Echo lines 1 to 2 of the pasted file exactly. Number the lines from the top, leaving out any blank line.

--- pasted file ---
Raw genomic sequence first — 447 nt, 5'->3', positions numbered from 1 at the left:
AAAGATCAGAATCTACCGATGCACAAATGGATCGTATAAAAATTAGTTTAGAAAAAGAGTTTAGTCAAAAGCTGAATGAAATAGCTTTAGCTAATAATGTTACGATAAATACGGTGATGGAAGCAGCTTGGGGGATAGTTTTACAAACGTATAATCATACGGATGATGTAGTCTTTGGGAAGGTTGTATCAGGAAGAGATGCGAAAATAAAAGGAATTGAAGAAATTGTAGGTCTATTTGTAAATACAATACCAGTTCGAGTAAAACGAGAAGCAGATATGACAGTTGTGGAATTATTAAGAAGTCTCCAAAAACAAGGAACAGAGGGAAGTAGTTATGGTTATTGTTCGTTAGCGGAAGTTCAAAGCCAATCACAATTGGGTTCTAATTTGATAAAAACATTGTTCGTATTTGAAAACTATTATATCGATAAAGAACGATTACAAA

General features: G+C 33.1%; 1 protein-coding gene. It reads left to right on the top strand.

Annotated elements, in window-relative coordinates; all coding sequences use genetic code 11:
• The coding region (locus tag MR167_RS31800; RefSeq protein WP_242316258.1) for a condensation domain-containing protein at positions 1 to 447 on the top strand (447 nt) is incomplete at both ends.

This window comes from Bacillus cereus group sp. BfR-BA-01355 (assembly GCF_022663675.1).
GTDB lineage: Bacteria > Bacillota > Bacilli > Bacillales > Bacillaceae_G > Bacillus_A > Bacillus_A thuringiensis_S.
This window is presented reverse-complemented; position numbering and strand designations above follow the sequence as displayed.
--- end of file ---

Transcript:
Raw genomic sequence first — 447 nt, 5'->3', positions numbered from 1 at the left:
AAAGATCAGAATCTACCGATGCACAAATGGATCGTATAAAAATTAGTTTAGAAAAAGAGTTTAGTCAAAAGCTGAATGAAATAGCTTTAGCTAATAATGTTACGATAAATACGGTGATGGAAGCAGCTTGGGGGATAGTTTTACAAACGTATAATCATACGGATGATGTAGTCTTTGGGAAGGTTGTATCAGGAAGAGATGCGAAAATAAAAGGAATTGAAGAAATTGTAGGTCTATTTGTAAATACAATACCAGTTCGAGTAAAACGAGAAGCAGATATGACAGTTGTGGAATTATTAAGAAGTCTCCAAAAACAAGGAACAGAGGGAAGTAGTTATGGTTATTGTTCGTTAGCGGAAGTTCAAAGCCAATCACAATTGGGTTCTAATTTGATAAAAACATTGTTCGTATTTGAAAACTATTATATCGATAAAGAACGATTACAAA